From EAA’s New Forums Page
“Do warbird pilots wear Nomex flight suits for safety or to look cool?” That was the poll question just recently posted online on our new EAA
Forums page, www.EAAForums.org, by a user called FlyBuddy. Inspired
by Rod Hightower’s recent column on the topic, “Nomex Misnomer,”
FlyBuddy was curious to see what other people thought. In addition
to responding to the poll (currently 55 percent to 45 percent in favor of
safety), a number of people chimed in with comments.
Should all pilots wear them (Cessna, Piper, etc)? Are warbirds more apt to go up in flames? What
about “O” and “L” type warbirds? —FlyBuddy
I’ve been physically on fire several times in my life. Wearing Nomex gear would have reduced
the burn damage to not much more than a sunburn in one incident and would have completely
prevented one. I prefer to wear it and don’t care about any “cool” factor involved.
IMHO it isn’t Nomex per se that causes the irritation. If warbird pilots, or Fly Baby pilots for that
matter, want to wear Nomex for safety, that’s great. It is the wearing of olive drab Nomex with
epaulettes, patches, and other pseudo-military accouterments that grates. —Sphealey
Required wear for all military pilots… —RosieJerryRosie
I doubt that safety is a priority for many, especially if they throw their fire protection away by
rolling up their sleeves, unzipping down to their navels, and wearing tennis shoes with polyester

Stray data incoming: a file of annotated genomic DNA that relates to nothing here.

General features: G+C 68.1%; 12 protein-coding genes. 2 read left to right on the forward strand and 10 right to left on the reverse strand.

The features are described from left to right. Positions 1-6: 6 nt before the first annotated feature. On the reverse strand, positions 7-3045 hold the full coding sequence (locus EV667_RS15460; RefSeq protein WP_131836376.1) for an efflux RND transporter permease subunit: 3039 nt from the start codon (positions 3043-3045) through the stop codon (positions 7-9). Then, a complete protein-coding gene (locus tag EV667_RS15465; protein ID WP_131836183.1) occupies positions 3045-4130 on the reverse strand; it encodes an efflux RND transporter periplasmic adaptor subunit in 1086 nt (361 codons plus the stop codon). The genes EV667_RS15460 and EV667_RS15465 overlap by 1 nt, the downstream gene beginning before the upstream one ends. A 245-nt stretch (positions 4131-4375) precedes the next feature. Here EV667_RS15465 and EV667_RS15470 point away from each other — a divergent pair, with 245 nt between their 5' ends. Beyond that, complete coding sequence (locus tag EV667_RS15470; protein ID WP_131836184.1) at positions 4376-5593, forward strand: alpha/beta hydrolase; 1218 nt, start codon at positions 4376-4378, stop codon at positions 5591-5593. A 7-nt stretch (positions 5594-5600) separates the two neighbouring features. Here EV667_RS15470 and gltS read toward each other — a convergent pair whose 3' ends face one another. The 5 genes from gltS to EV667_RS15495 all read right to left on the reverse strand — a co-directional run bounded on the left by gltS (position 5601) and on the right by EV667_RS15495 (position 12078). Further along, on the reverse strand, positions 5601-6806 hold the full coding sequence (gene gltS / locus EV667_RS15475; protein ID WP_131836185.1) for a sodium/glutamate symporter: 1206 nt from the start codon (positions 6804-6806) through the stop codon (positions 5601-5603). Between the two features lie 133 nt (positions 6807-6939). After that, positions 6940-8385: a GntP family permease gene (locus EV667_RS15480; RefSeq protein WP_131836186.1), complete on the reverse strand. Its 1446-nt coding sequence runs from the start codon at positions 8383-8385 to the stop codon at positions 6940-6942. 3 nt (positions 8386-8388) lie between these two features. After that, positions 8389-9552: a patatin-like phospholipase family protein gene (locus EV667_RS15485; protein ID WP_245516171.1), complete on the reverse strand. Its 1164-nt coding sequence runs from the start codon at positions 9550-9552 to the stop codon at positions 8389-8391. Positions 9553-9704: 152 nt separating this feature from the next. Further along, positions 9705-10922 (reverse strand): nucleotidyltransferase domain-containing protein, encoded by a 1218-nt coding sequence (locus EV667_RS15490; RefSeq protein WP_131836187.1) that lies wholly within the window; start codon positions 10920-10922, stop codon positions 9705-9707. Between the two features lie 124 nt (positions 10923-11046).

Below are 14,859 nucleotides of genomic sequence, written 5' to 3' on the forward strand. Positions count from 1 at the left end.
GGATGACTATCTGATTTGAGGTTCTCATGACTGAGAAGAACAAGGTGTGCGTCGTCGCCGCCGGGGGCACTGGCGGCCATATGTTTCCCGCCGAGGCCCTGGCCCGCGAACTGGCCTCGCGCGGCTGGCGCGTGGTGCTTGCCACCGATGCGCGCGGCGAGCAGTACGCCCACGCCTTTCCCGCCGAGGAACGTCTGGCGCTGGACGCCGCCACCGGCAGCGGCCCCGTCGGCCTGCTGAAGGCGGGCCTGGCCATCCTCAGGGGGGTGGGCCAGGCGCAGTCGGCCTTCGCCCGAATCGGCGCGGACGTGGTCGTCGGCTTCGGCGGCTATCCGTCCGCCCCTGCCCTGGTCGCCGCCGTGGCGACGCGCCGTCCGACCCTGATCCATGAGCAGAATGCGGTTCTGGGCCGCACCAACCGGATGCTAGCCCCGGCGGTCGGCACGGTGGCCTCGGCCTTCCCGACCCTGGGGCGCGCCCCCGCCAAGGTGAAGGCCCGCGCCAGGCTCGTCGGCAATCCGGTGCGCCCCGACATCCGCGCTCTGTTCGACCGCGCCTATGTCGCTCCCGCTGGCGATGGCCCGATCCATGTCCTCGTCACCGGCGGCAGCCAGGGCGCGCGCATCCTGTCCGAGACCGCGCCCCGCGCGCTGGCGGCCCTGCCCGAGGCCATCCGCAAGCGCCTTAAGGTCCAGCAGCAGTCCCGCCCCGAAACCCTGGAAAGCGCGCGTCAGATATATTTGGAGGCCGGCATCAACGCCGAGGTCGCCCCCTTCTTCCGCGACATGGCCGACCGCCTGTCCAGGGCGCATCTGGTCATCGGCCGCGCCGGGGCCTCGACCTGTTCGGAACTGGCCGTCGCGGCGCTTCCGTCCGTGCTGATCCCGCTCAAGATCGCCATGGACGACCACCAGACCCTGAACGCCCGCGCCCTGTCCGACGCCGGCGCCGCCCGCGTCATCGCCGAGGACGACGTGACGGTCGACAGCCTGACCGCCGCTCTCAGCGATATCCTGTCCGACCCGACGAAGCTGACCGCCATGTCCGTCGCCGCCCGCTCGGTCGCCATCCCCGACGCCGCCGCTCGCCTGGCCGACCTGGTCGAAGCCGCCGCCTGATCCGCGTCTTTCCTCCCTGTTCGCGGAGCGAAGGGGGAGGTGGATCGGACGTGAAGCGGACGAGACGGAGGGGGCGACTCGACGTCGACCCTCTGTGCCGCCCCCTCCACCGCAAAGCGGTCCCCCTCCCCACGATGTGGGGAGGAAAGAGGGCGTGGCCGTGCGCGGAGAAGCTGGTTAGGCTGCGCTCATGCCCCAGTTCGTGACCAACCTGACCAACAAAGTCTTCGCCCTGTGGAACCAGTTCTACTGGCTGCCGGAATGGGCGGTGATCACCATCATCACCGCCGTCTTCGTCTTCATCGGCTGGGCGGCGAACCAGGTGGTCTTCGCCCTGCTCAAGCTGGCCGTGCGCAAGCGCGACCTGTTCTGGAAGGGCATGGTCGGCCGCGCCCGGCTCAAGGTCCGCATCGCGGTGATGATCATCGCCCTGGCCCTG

socks. My first emergency was a fire that burned a 2-by- 3 foot hole in the side. This was a couple
of years before Nomex came into use. On that day I was wearing the issue gray poplin one-piece
that we had to soak in a water/borax fire-retard solution and air dry. It had zero “coolness”
factor with all the dried white splotches and streaks. —Bob Dingley
I’d say with the they
put into upkeep and flying
their warbirds (much for our
viewing pleasure), they can
wear whatever they want.
If the flight suit is really Nomex and if he is wearing it to fly, then it was probably for safety. If
it is not Nomex or if he is wearing it at night in the bar, it is probably for showmanship. I wear
a Nomex suit like military issue and a helmet when I fly that type of airplane. It is very hot and
uncomfortable, doesn’t breathe well, but seems to be worth it when there is a significant chance
of fire. —Bill Greenwood
Way back in the day, as the kids say, I wore various kinds of flights suits. I was in the Air Force
Reserve, and it was required when actually flying. I’m not sure what the things were made of; in
my early days we had some type of “poly” in that kinda light Air Force green. I have no trouble
with people who wear them for safety; burn protection is a real plus, but they are not much of a
fashion statement. —Joe LaMantia
The general aviation set is at a greater risk of post-crash fire when all other factors are equal due
to the higher flammability of aviation and automobile gas compared to Jet A and similar fuels.
Speaking as someone who used to work in the burn unit of a major trauma center, pretty much
my definition of hell would be living through a burn and then having to endure having melted
synthetic fabric debrided off my skin. —SteveInIndy
Might there be something else here that grates? Might you be annoyed that Nomex wearers are
trying to make others feel inferior? Nobody can do that; people make themselves feel inferior. If it
really bothers you, just point and laugh and let them feel inferior instead. —CDR Muetzel
To follow this conversation, visit www.SportAviation.org.
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